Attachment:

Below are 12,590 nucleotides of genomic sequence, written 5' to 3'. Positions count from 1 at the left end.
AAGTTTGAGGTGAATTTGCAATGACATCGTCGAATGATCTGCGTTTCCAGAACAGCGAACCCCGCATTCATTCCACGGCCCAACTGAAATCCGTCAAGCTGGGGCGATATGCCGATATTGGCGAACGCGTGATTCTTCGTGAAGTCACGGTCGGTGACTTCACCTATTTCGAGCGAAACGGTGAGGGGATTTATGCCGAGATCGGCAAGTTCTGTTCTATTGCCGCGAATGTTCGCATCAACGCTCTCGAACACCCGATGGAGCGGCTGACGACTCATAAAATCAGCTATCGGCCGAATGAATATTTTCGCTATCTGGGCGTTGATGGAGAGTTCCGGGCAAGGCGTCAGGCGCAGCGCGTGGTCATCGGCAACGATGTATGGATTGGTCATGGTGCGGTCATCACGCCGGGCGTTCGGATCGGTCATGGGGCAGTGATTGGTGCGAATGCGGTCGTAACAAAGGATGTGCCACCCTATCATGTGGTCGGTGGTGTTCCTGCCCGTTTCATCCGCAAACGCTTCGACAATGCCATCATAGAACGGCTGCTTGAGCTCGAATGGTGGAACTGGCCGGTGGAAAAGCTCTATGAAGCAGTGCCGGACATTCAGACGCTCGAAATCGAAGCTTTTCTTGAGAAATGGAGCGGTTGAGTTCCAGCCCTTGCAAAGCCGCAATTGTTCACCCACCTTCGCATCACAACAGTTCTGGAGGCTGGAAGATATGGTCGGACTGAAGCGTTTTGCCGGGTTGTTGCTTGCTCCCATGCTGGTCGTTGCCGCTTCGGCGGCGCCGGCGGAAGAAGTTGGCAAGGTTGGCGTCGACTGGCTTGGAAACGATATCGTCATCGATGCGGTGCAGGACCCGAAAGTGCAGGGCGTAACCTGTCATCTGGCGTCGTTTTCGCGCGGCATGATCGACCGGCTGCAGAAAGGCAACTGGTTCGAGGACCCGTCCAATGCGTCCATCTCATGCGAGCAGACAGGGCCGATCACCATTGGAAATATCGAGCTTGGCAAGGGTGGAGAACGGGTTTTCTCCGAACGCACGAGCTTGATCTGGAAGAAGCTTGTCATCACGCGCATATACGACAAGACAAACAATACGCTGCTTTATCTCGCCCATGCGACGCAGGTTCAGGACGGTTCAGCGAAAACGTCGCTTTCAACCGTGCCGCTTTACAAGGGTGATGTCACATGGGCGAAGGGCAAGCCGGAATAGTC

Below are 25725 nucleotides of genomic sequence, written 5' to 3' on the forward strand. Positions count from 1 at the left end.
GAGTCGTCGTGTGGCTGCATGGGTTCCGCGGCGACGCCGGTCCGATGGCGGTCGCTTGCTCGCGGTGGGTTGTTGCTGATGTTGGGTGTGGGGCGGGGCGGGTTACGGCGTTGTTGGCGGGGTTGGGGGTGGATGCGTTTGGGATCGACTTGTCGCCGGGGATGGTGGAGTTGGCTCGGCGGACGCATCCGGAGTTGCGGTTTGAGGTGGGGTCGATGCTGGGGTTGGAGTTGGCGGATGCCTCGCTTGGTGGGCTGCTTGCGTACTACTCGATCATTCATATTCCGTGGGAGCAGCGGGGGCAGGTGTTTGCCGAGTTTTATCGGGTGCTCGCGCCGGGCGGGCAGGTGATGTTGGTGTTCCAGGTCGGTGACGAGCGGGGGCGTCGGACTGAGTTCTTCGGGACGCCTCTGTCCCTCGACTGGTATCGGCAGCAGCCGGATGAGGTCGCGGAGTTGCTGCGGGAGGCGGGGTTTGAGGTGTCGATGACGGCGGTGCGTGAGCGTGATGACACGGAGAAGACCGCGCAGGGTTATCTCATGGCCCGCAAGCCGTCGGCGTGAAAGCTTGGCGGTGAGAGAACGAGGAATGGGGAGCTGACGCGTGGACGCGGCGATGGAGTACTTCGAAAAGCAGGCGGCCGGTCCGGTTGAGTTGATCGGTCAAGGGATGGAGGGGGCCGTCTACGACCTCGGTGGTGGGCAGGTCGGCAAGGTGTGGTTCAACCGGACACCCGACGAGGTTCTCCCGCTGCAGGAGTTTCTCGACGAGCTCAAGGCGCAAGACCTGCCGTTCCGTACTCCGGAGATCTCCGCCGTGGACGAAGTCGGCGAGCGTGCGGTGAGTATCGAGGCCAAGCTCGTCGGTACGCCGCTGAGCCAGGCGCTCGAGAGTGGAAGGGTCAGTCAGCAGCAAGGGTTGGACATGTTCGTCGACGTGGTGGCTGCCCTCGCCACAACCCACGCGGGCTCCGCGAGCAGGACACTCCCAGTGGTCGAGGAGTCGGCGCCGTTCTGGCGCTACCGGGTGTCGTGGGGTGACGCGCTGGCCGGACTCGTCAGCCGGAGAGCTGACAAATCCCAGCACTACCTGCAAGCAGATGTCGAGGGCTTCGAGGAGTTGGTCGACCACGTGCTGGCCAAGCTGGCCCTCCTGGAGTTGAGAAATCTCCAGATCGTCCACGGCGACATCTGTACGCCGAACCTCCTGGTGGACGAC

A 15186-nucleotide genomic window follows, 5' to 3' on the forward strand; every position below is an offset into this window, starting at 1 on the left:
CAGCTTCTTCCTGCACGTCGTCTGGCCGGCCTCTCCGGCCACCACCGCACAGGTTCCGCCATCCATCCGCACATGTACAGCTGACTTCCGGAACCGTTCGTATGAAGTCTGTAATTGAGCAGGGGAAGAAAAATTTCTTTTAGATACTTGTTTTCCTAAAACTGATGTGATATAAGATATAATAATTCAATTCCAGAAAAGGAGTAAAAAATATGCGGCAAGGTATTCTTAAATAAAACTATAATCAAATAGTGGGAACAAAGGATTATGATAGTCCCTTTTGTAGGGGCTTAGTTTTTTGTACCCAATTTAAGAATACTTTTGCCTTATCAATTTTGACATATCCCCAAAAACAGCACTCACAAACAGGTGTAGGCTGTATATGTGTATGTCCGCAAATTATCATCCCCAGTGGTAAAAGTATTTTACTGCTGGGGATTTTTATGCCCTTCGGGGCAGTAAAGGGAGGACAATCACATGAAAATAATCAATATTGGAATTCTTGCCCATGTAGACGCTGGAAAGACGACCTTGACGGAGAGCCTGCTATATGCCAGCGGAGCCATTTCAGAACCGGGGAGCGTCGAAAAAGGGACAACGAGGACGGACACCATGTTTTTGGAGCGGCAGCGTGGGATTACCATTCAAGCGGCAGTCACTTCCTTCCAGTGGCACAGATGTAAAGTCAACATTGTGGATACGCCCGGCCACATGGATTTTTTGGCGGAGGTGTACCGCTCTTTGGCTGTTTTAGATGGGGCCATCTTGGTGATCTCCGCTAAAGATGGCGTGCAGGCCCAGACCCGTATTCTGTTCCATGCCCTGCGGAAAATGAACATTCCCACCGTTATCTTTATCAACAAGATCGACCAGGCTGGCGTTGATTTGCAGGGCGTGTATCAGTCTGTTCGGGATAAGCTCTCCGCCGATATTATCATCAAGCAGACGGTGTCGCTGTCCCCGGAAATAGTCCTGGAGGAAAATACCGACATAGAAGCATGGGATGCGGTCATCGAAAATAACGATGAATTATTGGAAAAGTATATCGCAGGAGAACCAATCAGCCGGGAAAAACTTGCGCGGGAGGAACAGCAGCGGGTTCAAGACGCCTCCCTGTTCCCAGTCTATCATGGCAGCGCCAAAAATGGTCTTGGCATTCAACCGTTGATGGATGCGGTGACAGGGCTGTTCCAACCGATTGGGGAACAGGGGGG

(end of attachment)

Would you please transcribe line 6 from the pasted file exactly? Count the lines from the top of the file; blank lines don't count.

CAGCTTCTTCCTGCACGTCGTCTGGCCGGCCTCTCCGGCCACCACCGCACAGGTTCCGCCATCCATCCGCACATGTACAGCTGACTTCCGGAACCGTTCGTATGAAGTCTGTAATTGAGCAGGGGAAGAAAAATTTCTTTTAGATACTTGTTTTCCTAAAACTGATGTGATATAAGATATAATAATTCAATTCCAGAAAAGGAGTAAAAAATATGCGGCAAGGTATTCTTAAATAAAACTATAATCAAATAGTGGGAACAAAGGATTATGATAGTCCCTTTTGTAGGGGCTTAGTTTTTTGTACCCAATTTAAGAATACTTTTGCCTTATCAATTTTGACATATCCCCAAAAACAGCACTCACAAACAGGTGTAGGCTGTATATGTGTATGTCCGCAAATTATCATCCCCAGTGGTAAAAGTATTTTACTGCTGGGGATTTTTATGCCCTTCGGGGCAGTAAAGGGAGGACAATCACATGAAAATAATCAATATTGGAATTCTTGCCCATGTAGACGCTGGAAAGACGACCTTGACGGAGAGCCTGCTATATGCCAGCGGAGCCATTTCAGAACCGGGGAGCGTCGAAAAAGGGACAACGAGGACGGACACCATGTTTTTGGAGCGGCAGCGTGGGATTACCATTCAAGCGGCAGTCACTTCCTTCCAGTGGCACAGATGTAAAGTCAACATTGTGGATACGCCCGGCCACATGGATTTTTTGGCGGAGGTGTACCGCTCTTTGGCTGTTTTAGATGGGGCCATCTTGGTGATCTCCGCTAAAGATGGCGTGCAGGCCCAGACCCGTATTCTGTTCCATGCCCTGCGGAAAATGAACATTCCCACCGTTATCTTTATCAACAAGATCGACCAGGCTGGCGTTGATTTGCAGGGCGTGTATCAGTCTGTTCGGGATAAGCTCTCCGCCGATATTATCATCAAGCAGACGGTGTCGCTGTCCCCGGAAATAGTCCTGGAGGAAAATACCGACATAGAAGCATGGGATGCGGTCATCGAAAATAACGATGAATTATTGGAAAAGTATATCGCAGGAGAACCAATCAGCCGGGAAAAACTTGCGCGGGAGGAACAGCAGCGGGTTCAAGACGCCTCCCTGTTCCCAGTCTATCATGGCAGCGCCAAAAATGGTCTTGGCATTCAACCGTTGATGGATGCGGTGACAGGGCTGTTCCAACCGATTGGGGAACAGGGGGG